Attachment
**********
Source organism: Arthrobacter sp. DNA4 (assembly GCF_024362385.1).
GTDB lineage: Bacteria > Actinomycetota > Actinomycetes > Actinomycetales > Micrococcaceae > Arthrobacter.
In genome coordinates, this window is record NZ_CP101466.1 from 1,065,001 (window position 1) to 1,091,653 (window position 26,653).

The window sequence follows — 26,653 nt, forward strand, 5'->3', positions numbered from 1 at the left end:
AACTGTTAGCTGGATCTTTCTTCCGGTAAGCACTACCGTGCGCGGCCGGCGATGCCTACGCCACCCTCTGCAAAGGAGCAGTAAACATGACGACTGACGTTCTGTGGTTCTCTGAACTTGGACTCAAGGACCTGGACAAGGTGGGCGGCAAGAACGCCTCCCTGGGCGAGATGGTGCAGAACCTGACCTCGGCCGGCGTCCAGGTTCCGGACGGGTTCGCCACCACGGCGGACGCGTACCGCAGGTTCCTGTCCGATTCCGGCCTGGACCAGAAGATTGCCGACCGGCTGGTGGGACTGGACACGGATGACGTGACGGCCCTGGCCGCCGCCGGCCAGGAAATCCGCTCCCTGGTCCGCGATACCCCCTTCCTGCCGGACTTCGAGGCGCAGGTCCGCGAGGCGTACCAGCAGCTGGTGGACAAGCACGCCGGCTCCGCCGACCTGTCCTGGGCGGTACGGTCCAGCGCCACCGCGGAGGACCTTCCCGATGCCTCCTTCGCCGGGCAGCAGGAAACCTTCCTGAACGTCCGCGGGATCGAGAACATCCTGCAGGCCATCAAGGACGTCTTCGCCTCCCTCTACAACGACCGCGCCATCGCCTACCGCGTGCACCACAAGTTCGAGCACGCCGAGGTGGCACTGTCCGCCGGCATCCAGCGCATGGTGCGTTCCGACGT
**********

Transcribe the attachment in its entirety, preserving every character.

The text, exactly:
Source organism: Arthrobacter sp. DNA4 (assembly GCF_024362385.1).
GTDB lineage: Bacteria > Actinomycetota > Actinomycetes > Actinomycetales > Micrococcaceae > Arthrobacter.
In genome coordinates, this window is record NZ_CP101466.1 from 1,065,001 (window position 1) to 1,091,653 (window position 26,653).

The window sequence follows — 26,653 nt, forward strand, 5'->3', positions numbered from 1 at the left end:
AACTGTTAGCTGGATCTTTCTTCCGGTAAGCACTACCGTGCGCGGCCGGCGATGCCTACGCCACCCTCTGCAAAGGAGCAGTAAACATGACGACTGACGTTCTGTGGTTCTCTGAACTTGGACTCAAGGACCTGGACAAGGTGGGCGGCAAGAACGCCTCCCTGGGCGAGATGGTGCAGAACCTGACCTCGGCCGGCGTCCAGGTTCCGGACGGGTTCGCCACCACGGCGGACGCGTACCGCAGGTTCCTGTCCGATTCCGGCCTGGACCAGAAGATTGCCGACCGGCTGGTGGGACTGGACACGGATGACGTGACGGCCCTGGCCGCCGCCGGCCAGGAAATCCGCTCCCTGGTCCGCGATACCCCCTTCCTGCCGGACTTCGAGGCGCAGGTCCGCGAGGCGTACCAGCAGCTGGTGGACAAGCACGCCGGCTCCGCCGACCTGTCCTGGGCGGTACGGTCCAGCGCCACCGCGGAGGACCTTCCCGATGCCTCCTTCGCCGGGCAGCAGGAAACCTTCCTGAACGTCCGCGGGATCGAGAACATCCTGCAGGCCATCAAGGACGTCTTCGCCTCCCTCTACAACGACCGCGCCATCGCCTACCGCGTGCACCACAAGTTCGAGCACGCCGAGGTGGCACTGTCCGCCGGCATCCAGCGCATGGTGCGTTCCGACGT